When the tide goes out in Hastings, the receding water reveals flat sands. Opposite the castle and extending for several hundred meters along are sandstone rocks. These provideÂ great rock pools, where children and adults can enjoy searching for sea creatures. The seagullsÂ like them too, as they provide easy access to fresh seafood, rather than their usual diet of discarded human food waste. These rocks are what I’ve always known as the Castle Rocks.
In earlyÂ 1287, the south east coast of England was hit by a significant storm and flood. This, and two other similar events that followed within a yearÂ had a profound effect on the fortunes of many towns on the south east and east coast of England.Â Back then, in Hastings, the sea washed up against the cliffs. The large shingle beach we have today didn’t exist. As a result of the storm,Â part of the cliff thatÂ Castle standsÂ upon collapsed into the sea, taking with it the keep and outer wall of the castle. The debris partially blocked the old harbour, which in the following decades began to silt up.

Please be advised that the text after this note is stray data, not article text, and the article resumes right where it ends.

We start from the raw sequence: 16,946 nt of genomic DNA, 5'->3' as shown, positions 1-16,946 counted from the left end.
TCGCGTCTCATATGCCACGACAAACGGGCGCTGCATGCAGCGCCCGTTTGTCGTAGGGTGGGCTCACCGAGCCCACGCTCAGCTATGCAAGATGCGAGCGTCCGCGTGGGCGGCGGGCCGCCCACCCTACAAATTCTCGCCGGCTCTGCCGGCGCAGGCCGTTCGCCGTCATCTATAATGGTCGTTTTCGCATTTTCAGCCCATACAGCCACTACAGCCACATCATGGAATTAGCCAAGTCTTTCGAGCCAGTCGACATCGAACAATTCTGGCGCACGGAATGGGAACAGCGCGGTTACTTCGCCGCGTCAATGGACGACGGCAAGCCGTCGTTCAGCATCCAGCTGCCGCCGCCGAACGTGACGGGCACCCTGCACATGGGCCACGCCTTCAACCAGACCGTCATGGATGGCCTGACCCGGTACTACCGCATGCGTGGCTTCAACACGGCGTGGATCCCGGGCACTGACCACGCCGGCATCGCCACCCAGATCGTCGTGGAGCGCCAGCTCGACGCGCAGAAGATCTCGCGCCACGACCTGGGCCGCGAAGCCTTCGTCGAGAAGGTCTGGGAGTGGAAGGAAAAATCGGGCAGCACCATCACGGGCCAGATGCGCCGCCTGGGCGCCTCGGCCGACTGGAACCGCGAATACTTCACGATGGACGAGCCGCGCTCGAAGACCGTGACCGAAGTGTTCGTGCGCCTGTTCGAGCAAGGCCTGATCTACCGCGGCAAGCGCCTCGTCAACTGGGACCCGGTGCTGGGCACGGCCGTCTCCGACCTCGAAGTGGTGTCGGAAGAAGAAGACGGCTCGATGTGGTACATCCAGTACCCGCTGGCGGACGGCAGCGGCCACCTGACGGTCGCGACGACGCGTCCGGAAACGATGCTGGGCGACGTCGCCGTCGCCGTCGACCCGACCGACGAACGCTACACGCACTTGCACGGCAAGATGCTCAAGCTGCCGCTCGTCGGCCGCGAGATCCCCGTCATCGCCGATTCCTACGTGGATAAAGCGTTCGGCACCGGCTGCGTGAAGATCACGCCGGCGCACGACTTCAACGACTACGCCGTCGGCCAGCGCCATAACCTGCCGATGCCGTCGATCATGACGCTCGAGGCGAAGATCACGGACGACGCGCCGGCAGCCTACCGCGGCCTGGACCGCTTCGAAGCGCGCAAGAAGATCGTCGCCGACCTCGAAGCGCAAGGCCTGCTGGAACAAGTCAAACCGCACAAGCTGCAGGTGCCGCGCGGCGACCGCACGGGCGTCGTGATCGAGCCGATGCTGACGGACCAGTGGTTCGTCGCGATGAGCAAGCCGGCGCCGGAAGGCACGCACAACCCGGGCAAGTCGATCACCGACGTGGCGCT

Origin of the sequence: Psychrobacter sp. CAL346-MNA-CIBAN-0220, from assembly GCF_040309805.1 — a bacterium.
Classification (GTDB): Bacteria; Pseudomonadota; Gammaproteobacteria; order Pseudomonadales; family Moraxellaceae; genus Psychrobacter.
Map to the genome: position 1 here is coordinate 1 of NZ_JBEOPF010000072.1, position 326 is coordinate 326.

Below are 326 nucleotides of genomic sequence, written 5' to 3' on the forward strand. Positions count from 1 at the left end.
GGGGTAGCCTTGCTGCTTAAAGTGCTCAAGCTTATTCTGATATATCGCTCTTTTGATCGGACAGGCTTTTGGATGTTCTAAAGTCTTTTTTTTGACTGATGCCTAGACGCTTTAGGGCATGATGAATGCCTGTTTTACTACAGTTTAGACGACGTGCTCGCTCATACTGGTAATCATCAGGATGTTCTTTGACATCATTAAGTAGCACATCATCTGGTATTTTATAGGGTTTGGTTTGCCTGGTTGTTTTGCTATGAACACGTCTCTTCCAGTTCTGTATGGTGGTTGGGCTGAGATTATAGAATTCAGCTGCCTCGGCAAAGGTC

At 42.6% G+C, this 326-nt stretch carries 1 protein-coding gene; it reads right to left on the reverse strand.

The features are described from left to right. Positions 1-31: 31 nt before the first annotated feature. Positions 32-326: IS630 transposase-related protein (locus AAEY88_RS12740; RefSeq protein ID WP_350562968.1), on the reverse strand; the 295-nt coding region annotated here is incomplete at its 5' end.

The rocks you see in these pictures are probably the remnants of that collapse. I say probably because I can’t find any info to tell me otherwise so I’m relying on what I was told as a child. Makes sense though. These photos of Hastings Castle Rocks can be viewed full size on Flickr by clicking on them.